Arriving at a suitable tax rate and final annual budget can be a challenging task, but the process for the Somervell County commissioners was relatively smooth this time around, according to County Judge Danny Chambers.

By a 5-0 vote in their Sept. 23 meeting, commissioners approved the budget for the 2019-20 fiscal year. In the same meeting, they also approved an increase in the new tax rate, which will provide raises for county employees.

The process was wrapped up with a week to spare before the official Oct. 1 deadline, and the increased tax rate will provide county employees with raises that had first been discussed a couple of years ago.

The county tax rate for 2018-19 was $0.48923200 cents per $100 of property tax valuation.

Chambers told the Glen Rose Reporter that the tax rate will go “up almost 4 cents,” to $0.5375 cents per $100 valuation.

The previous tax rate, for the 2018-19 budget, was 0.48923200 cents per $100 of property tax valuation.

The Somervell County tax rate order document states:

“This tax rate of $0.5375 per $100 valuation will raise more taxes ($955,992) for maintenance and operations than last year’s tax rate.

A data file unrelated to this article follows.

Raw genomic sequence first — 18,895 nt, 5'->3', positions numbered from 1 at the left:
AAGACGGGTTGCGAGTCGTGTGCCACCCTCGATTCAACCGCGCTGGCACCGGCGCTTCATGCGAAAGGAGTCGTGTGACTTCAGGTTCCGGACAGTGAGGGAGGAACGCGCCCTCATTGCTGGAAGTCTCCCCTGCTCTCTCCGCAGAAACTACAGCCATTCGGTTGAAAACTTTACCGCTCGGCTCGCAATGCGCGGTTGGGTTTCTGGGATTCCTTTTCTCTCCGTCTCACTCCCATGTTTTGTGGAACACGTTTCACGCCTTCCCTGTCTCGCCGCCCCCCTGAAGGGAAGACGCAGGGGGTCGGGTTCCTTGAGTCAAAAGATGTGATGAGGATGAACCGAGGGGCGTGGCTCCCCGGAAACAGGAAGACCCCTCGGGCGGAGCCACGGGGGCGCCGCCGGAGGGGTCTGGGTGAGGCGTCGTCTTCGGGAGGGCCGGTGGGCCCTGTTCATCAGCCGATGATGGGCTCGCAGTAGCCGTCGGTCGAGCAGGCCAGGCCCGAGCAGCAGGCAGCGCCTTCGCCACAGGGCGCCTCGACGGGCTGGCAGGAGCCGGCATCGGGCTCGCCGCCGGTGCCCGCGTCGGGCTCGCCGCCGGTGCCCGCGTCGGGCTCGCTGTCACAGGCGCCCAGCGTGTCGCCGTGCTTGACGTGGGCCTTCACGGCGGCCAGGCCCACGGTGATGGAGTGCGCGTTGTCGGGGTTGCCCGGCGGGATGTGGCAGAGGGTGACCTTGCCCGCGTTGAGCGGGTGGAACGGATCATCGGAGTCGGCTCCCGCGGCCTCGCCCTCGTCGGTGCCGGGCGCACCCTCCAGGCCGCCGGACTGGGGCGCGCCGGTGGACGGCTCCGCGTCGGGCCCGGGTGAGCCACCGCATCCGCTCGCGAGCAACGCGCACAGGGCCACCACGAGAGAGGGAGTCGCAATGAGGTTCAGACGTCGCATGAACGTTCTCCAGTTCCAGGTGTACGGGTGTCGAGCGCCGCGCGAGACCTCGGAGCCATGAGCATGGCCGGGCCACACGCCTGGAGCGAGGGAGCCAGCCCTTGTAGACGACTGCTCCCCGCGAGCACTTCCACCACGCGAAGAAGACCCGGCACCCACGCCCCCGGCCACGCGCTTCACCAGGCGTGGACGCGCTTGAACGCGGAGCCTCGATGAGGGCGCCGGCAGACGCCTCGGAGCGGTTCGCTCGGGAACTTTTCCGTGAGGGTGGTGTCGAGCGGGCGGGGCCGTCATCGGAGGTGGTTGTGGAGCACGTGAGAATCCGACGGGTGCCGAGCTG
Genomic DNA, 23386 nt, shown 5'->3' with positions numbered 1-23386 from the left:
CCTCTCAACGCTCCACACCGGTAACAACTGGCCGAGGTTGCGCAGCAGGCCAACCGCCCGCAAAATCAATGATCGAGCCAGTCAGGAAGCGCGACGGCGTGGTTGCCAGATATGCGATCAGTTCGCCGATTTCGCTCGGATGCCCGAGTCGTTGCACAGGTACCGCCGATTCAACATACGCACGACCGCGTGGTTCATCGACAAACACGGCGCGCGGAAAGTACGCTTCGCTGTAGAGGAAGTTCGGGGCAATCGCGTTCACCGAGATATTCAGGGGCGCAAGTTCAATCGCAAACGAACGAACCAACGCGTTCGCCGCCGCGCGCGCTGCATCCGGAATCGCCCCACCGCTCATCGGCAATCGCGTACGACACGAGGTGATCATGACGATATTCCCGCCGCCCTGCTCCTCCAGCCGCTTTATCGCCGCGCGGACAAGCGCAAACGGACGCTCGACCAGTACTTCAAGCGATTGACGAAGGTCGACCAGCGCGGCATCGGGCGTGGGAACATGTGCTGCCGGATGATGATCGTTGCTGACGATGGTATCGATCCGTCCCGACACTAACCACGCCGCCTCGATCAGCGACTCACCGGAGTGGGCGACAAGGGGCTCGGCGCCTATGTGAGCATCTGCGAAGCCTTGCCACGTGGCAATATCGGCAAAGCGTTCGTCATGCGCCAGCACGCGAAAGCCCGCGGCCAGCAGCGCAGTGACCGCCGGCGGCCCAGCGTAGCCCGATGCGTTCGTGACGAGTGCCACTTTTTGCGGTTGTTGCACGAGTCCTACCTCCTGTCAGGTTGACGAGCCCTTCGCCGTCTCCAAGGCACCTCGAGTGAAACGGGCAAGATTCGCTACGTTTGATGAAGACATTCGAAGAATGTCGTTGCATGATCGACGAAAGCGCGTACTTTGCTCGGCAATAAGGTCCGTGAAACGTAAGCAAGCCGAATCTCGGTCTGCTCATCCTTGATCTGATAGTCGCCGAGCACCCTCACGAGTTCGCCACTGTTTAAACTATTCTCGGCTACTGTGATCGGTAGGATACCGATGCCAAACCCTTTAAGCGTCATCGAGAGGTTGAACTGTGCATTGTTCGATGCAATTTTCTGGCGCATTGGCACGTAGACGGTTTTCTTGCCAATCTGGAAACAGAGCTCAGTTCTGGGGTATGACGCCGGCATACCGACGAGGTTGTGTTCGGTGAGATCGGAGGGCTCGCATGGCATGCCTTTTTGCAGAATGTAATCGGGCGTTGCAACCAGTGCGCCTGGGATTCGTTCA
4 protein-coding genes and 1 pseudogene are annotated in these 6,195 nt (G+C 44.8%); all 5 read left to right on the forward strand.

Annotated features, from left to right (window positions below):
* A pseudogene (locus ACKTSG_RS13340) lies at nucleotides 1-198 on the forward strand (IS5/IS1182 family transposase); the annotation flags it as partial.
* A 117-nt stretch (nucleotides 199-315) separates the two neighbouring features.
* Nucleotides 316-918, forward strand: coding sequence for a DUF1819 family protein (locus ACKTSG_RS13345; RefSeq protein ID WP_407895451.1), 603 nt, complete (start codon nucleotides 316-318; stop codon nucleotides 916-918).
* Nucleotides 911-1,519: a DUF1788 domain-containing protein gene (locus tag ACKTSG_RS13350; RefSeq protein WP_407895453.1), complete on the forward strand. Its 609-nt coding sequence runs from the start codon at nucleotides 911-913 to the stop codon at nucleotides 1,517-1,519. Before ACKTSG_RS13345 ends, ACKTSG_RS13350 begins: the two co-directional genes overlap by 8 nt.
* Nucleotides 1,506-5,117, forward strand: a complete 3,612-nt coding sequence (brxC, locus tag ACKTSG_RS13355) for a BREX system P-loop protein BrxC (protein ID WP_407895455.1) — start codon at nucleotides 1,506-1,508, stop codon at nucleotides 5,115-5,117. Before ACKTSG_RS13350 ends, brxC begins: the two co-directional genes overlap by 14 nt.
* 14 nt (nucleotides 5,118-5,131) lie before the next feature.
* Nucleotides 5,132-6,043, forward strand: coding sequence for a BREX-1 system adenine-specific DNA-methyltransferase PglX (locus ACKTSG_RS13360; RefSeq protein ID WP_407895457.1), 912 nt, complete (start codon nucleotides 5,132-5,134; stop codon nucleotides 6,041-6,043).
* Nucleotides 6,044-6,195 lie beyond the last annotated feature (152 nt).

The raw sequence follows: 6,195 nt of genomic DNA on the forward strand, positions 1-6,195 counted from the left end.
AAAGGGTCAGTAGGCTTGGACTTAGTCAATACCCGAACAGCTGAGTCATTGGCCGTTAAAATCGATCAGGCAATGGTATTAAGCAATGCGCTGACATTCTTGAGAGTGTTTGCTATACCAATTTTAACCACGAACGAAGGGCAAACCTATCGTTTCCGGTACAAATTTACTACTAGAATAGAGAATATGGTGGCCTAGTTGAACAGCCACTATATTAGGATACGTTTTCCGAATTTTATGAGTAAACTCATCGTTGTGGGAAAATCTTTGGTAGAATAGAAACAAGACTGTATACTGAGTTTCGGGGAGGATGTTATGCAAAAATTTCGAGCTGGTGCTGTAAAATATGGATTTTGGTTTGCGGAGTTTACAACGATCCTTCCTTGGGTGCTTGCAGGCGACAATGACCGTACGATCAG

“The tax rate will raise (reduce) taxes for maintenance and operations on a $100,000 home by approximately $48.27.”

Chambers told the Glen Rose Reporter, “We worked very hard this time to get the pay grade and scale (increase) for our employees comparable to surrounding areas. That’s the hardest thing we did this year. Every elected official and department head did everything they could, and they did a great job trimming and cutting everything they possibly could. I feel good with the process, and with the commissioners court and I’m glad it’s done.”

As for the pay raises, Chambers said that in 2017 the Commissioners Court had considered elected officials as well as hourly employees, but noted, “This time we only focused on employees — no elected officials. We were really a little bit behind the curve. We had looked at it in 2017.”

Chambers indicated that the raises were necessary, stating, “To be competitive and be able to hire competent employees, we had to take a long, hard look at that. Overall, the procedure went very well.”

In January, commissioners voted (5-0) to approve having a salary survey of surrounding counties done every two years.


Because Somervell County’s population has grown, a state mandate requires that — for the first time ever — the position of district clerk be separated from the position of county clerk. Michelle Reynolds has been serving as both the district clerk and county clerk, but that will soon change.

After Nov. 1 the two district judges serving Somervell County, John Neill and Wayne Bridewell, will appoint a new person to serve as district clerk until the next election.

Reynolds will retain her position as county clerk. Both district and county clerk are elected positions.